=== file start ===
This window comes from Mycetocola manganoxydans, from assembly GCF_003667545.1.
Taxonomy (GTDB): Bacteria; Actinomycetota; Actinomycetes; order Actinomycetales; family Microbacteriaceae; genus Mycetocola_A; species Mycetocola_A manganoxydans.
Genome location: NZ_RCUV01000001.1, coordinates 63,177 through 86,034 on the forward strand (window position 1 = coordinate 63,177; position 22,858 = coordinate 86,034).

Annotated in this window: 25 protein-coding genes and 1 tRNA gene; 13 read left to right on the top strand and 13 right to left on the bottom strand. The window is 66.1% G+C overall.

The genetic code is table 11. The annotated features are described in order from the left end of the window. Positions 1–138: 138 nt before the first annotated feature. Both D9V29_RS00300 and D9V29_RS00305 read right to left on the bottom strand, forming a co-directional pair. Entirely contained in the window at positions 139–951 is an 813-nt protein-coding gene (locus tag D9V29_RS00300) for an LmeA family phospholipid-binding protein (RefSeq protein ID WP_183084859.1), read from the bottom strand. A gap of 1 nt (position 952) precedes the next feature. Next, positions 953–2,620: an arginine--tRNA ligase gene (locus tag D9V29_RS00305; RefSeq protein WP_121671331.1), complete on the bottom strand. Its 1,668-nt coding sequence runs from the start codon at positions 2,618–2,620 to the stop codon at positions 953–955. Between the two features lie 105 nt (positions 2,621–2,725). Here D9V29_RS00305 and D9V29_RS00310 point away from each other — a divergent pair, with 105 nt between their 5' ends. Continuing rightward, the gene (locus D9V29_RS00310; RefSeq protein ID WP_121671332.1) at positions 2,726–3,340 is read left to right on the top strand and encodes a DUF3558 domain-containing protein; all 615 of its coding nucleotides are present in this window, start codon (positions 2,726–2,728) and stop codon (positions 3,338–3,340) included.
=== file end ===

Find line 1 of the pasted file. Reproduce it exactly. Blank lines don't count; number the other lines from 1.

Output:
This window comes from Mycetocola manganoxydans, from assembly GCF_003667545.1.